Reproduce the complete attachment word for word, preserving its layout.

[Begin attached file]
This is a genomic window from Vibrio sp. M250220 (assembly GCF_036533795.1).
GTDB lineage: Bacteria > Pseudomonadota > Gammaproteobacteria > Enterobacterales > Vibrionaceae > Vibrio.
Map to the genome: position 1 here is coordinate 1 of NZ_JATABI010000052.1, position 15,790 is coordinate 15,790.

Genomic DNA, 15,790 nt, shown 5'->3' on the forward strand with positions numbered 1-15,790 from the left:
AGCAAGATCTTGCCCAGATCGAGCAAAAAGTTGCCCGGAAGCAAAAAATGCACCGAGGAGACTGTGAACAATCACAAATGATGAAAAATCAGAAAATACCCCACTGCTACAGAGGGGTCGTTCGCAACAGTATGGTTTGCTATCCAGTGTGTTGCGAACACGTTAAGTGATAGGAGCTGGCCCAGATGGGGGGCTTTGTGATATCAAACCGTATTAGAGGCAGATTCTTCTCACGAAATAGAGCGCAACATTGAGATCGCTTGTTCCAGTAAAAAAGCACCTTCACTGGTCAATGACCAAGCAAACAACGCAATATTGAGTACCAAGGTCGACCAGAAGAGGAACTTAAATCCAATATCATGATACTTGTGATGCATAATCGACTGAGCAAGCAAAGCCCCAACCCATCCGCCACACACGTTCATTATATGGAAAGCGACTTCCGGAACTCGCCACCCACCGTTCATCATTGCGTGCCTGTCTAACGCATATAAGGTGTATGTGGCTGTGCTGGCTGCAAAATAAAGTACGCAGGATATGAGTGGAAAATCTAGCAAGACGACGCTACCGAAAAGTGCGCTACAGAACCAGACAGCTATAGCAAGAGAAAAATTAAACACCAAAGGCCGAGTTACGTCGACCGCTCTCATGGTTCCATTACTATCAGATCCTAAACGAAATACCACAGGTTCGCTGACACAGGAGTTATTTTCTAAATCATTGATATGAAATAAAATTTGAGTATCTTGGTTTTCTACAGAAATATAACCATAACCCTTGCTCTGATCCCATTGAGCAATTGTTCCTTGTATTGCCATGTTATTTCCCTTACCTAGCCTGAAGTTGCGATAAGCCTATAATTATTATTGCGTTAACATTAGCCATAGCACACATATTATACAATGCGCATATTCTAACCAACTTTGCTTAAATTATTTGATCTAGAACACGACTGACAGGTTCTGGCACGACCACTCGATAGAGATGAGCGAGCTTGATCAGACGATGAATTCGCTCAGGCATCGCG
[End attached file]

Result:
This is a genomic window from Vibrio sp. M250220 (assembly GCF_036533795.1).
GTDB lineage: Bacteria > Pseudomonadota > Gammaproteobacteria > Enterobacterales > Vibrionaceae > Vibrio.
Map to the genome: position 1 here is coordinate 1 of NZ_JATABI010000052.1, position 15,790 is coordinate 15,790.

Genomic DNA, 15,790 nt, shown 5'->3' on the forward strand with positions numbered 1-15,790 from the left:
AGCAAGATCTTGCCCAGATCGAGCAAAAAGTTGCCCGGAAGCAAAAAATGCACCGAGGAGACTGTGAACAATCACAAATGATGAAAAATCAGAAAATACCCCACTGCTACAGAGGGGTCGTTCGCAACAGTATGGTTTGCTATCCAGTGTGTTGCGAACACGTTAAGTGATAGGAGCTGGCCCAGATGGGGGGCTTTGTGATATCAAACCGTATTAGAGGCAGATTCTTCTCACGAAATAGAGCGCAACATTGAGATCGCTTGTTCCAGTAAAAAAGCACCTTCACTGGTCAATGACCAAGCAAACAACGCAATATTGAGTACCAAGGTCGACCAGAAGAGGAACTTAAATCCAATATCATGATACTTGTGATGCATAATCGACTGAGCAAGCAAAGCCCCAACCCATCCGCCACACACGTTCATTATATGGAAAGCGACTTCCGGAACTCGCCACCCACCGTTCATCATTGCGTGCCTGTCTAACGCATATAAGGTGTATGTGGCTGTGCTGGCTGCAAAATAAAGTACGCAGGATATGAGTGGAAAATCTAGCAAGACGACGCTACCGAAAAGTGCGCTACAGAACCAGACAGCTATAGCAAGAGAAAAATTAAACACCAAAGGCCGAGTTACGTCGACCGCTCTCATGGTTCCATTACTATCAGATCCTAAACGAAATACCACAGGTTCGCTGACACAGGAGTTATTTTCTAAATCATTGATATGAAATAAAATTTGAGTATCTTGGTTTTCTACAGAAATATAACCATAACCCTTGCTCTGATCCCATTGAGCAATTGTTCCTTGTATTGCCATGTTATTTCCCTTACCTAGCCTGAAGTTGCGATAAGCCTATAATTATTATTGCGTTAACATTAGCCATAGCACACATATTATACAATGCGCATATTCTAACCAACTTTGCTTAAATTATTTGATCTAGAACACGACTGACAGGTTCTGGCACGACCACTCGATAGAGATGAGCGAGCTTGATCAGACGATGAATTCGCTCAGGCATCGCG